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The Vanderbilts were one of the most formidably wealthy families in America up until the mid-20th century, their fortune made on their shipping and railroad empire. There's a lot to know about this infamous family, so the author of A WELL BEHAVED WOMAN by Therese Anne Fowler has expertly picked 10 fascinating facts for us.

#1 When it came to building his fortune, Cornelius “Commodore” Vanderbilt, the family patriarch, was more of an opportunist than a visionary. Others invented and established the use of steamships and railroads; his talent was for seeing how to maximize their uses.
Vanderbilt TrainSrc:

#2 The family, before Alva Smith’s involvement, were considered nouveau riche upstarts, because although the family had been in Staten Island since the 1600s, the Commodore was the first Vanderbilt to live in Manhattan. His daughters and sons wanted to be accepted into the top circle of New York society but had been unable to get in. Alva’s ingenuity and willingness to take risks to make social inroads is what made all the difference.

#3 After the Commodore’s death, the Vanderbilt men were mainly stewards of the money, failing to innovate or diversify their railroad “empire” and creating a generation of playboys who spent lavishly on entertainments and horses and yachts and real estate. With each successive generation, there was less and less money to go around. The only wealthy descendants now are those who’ve made their own fortunes, including fashion designer Gloria Vanderbilt and her son, CNN’s Anderson Cooper.
Cornelius VanderbiltSrc:

#4 Alva would have been an architect if women of her time and class could have pursued professions. Her lifelong passion and occupation was designing and decorating great homes. When she got involved in the women’s suffrage movement, she opened some of those homes to the organizations as meeting places and education/skills-training centres.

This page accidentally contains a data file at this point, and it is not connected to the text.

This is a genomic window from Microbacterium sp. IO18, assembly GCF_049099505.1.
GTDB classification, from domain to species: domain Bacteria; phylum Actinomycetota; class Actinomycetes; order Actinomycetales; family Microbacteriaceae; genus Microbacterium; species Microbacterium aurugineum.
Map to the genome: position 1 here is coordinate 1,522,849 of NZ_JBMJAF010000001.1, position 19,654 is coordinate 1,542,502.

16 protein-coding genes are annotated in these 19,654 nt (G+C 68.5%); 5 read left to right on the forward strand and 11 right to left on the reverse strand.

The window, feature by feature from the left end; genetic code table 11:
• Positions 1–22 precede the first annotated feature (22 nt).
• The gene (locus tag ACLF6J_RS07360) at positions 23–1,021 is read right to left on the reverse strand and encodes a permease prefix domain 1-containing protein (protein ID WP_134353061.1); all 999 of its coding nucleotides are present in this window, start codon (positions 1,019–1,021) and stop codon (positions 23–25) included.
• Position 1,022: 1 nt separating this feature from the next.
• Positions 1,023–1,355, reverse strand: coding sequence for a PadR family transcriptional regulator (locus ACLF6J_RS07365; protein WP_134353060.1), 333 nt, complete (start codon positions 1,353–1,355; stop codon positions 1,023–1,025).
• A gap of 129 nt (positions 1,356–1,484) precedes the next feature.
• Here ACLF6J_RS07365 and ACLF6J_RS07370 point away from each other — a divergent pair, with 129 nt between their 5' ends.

Alva's HomeSrc:

#5 The portion of New York City’s Fifth Avenue that came to be known as “Vanderbilt Row,” due to the many mansions they built there, was begun on Alva’s initiative. Unfortunately, all the mansions were taken down as retail development replaced residential areas all along Fifth Avenue.
Vanderbilt RowSrc:

#6 Alva’s niece, Gertrude Vanderbilt Whitney, became a renowned sculptor and later founded the Whitney Museum of American Art. Gertrude, like Alva, was somewhat of a misfit in her family and upper class society. Unlike Alva, though, Gertrude never really reconciled her warring impulses.
Whitney Museum of American ArtSrc:

#7 Alva’s sister-in-law Lila Vanderbilt Webb built Vermont’s Shelburne Farms, a model of sustainability and currently also a nonprofit educational center.
Lila VanderbiltSrc: ttps://

#8 Unlike most upper-class women, Alva was politically progressive. She became a women’s suffrage activist and later advocated for equal rights for all citizens. She was one of the only women in the suffrage movement who made efforts to include African American women.

#9 Frustrated by the slow pace for women’s suffrage and limited services for women, Alva founded her Political Equality Association, which provided education, health, and hygiene resources for women of all races and classes. The P.E.A. hosted speakers on subjects of import to working women especially, including job training, childcare, and reproductive health.
Alva VanderbiltSrc:

#10 Alva’s reputation is that she was a pushy, selfish, materialistic social climber—but she has been maligned the way strong women so often are. Seeing and reframing Alva through a lens that assigns the same favourable adjectives to her (e.g. strong, decisive, passionate) that a man of similar accomplishments would receive, and recognizing the context around all the things she did in her life, gives us a far truer picture of the woman she was.
Alva VanderbiltSrc:

  • A Well Behaved Woman - Therese Anne Fowler

    Alva Smith, her Southern family destitute after the Civil War, married into one of America's great Gilded Age dynasties: the newly wealthy but socially shunned Vanderbilts. Ignored by New York's old-money circles and determined to win respect, she designed and built nine mansions, hosted grand balls, and arranged for her daughter to marry a duke. But Alva also defied convention for women of her time, asserting power within her marriage and becoming a leader in the women's suffrage movement. With a nod to Jane Austen and Edith Wharton, Therese Anne Fowler paints a glittering world of enormous wealth contrasted against desperate poverty, of social ambition and social scorn, of friendship and betrayal, and an unforgettable story of a remarkable woman.

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